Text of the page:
1811 – First censuring of a U.S. senator


Senator Timothy Pickering, a Federalist from Massachusetts, becomes the first senator to be censured when the Senate approves a censure motion against him by a vote of 20 to seven. Pickering was accused of violating congressional law by publicly revealing secret documents communicated by the president to the Senate.

During the Revolutionary War, Pickering served as General George Washington’s adjutant general and in 1791 was appointed postmaster general by President Washington. In 1795, he briefly served as Washington’s secretary of war before being appointed secretary of state in 1795. He retained his post under the administration of President John Adams but was dismissed in 1800, when Adams, a moderate Federalist, learned that he had been plotting with Alexander Hamilton to steer the United States into war with revolutionary France. Returning to Massachusetts, he was elected a U.S. senator, but resigned after he was censured for revealing to the public secret foreign policy documents sent by the president to Congress. An outspoken opponent of the War of 1812, Pickering was elected as a representative from Massachusetts in 1813 and served two terms before retiring from politics.

Citation Information

Article Title

First censuring of a U.S. senator

AuthorHistory.com Editors

Website Name

HISTORY

URL

https://www.history.com/this-day-in-history/first-censuring-of-a-u-s-senator

Access Date

January 1, 2023

Publisher

A&E Television Networks

Last Updated

December 21, 2021

Original Published Date

July 21, 2010

1923 – Secretary Fall resigns in Teapot Dome scandal


Albert Fall, the secretary of the U.S. Department of Interior, resigns in response to public outrage over the Teapot Dome scandal. Fall’s resignation illuminated a deeply corrupt relationship between western developers and the federal government.

Born in Kentucky in 1861, Albert Fall moved to New Mexico in 1887 because doctors told him the dry desert air would improve his health. Fall thrived in his new home, quickly building up a large ranching operation near Las Cruces and investing in silver mining and other ventures. By the turn of the century, Fall was a well-respected and powerful western businessman, and he used his considerable resources to win a seat in the U.S. Senate when New Mexico became a state in 1912.

Citation Information

Article Title

Secretary Fall resigns in Teapot Dome scandal

AuthorHistory.com Editors

Website Name

HISTORY

URL

https://www.history.com/this-day-in-history/secretary-fall-resigns-in-teapot-dome-scandal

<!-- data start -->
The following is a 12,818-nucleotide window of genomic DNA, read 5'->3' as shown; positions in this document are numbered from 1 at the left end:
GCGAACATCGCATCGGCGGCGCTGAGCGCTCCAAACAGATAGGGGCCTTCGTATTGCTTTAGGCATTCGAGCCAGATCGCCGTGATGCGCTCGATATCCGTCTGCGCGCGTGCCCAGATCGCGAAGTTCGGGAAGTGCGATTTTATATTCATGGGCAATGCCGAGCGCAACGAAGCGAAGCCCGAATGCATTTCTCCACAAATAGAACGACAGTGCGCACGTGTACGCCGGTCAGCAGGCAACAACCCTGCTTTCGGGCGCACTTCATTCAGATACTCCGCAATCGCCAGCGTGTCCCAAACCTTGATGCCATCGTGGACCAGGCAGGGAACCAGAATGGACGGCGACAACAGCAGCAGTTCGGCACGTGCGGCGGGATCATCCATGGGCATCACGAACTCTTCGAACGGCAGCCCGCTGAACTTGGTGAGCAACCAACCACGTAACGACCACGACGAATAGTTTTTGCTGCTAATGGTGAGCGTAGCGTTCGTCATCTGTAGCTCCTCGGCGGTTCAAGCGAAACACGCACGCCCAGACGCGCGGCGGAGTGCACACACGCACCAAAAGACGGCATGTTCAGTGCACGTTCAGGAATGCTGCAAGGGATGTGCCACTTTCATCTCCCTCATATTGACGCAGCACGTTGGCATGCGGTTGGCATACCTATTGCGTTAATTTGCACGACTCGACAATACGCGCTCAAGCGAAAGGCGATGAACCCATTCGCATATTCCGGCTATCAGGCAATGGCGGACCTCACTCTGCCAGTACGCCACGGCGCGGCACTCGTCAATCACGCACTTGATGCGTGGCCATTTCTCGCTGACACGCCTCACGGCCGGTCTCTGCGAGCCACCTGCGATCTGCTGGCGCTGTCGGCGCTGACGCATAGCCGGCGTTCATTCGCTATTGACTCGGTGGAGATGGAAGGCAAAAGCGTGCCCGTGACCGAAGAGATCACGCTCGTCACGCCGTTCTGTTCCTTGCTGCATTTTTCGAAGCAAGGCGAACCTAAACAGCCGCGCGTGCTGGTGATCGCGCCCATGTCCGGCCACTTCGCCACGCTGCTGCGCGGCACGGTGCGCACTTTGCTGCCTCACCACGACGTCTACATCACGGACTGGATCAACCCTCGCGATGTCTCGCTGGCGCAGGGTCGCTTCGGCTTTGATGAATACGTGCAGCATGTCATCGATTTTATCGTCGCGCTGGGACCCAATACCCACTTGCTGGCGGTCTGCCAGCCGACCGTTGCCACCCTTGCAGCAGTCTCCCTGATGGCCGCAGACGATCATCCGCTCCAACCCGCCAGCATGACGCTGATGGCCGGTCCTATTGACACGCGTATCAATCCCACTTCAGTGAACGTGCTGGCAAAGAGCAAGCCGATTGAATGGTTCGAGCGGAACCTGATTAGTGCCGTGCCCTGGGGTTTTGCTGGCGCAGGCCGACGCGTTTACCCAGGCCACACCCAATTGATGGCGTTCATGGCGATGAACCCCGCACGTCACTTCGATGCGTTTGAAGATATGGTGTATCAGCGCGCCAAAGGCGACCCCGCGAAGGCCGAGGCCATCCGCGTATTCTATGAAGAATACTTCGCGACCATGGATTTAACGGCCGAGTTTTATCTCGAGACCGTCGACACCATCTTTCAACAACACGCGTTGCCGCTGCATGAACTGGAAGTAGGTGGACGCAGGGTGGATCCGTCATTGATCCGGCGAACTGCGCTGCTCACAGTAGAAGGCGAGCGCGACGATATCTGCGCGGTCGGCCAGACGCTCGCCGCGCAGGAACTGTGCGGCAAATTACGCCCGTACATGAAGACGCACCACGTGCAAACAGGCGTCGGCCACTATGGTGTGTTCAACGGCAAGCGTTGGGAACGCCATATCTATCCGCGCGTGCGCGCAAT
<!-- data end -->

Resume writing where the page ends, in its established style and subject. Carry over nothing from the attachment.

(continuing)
Access Date

January 1, 2023

Publisher

A&E Television Networks

Last Updated

December 21, 2021

Original Published Date

November 16, 2009

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Catholic forces under King Ferdinand and Queen Isabella take the town of Granada, the last Muslim kingdom in Spain.

1758 The French begin bombardment of Madras, India.
1839 Photography pioneer Louis Daguerre takes the first photograph of the moon.
1861 The USS Brooklyn is readied at Norfolk to aid Fort Sumter.
1863 In the second day of hard fighting at Stone’s River, near Murfreesboro, Tenn., Union troops defeat the Confederates.
1903 President Theodore Roosevelt closes a post office in Indianola, Mississippi, for refusing to hire a Black postmistress.
1904 U.S. Marines are sent to Santo Domingo to aid the government against rebel forces.
1905 After a six-month siege, Russians surrender Port Arthur to the Japanese.
1918 Russian Bolsheviks threaten to re-enter the war unless Germany returns occupied territory.
1932 Japanese forces in Manchuria set up a puppet government known as Manchukuo.
1936 In Berlin, Nazi officials claim that their treatment of Jews is not the business of the League of Nations.
1942 In the Philippines, the city of Manila and the U.S. Naval base at Cavite fall to Japanese forces.
1943 The Allies capture Buna in New Guinea.
1963 In Vietnam, the Viet Cong down five U.S. helicopters in the Mekong Delta. 30 Americans are reported dead.
1966 American G.I.s move into the Mekong Delta for the first time.
1973 The United States admits the accidental bombing of a Hanoi hospital.
1980 President Jimmy Carter asks the U.S. Senate to delay the arms treaty ratification in response to Soviet action in Afghanistan.
1981 British police arrest the “Yorkshire Ripper” serial killer, Peter Sutcliffe.
1999 A severe winter storm hits the Midwestern US; in Chicago temperatures plunge to -13 ºF and19 inches of snow fell; 68 deaths are blamed on the storm.
2006 A coal mine explosion in Sago, West Virginia, kills 12 miners and critically injures another. This accident and another within weeks lead to the first changes in federal mining laws in decades.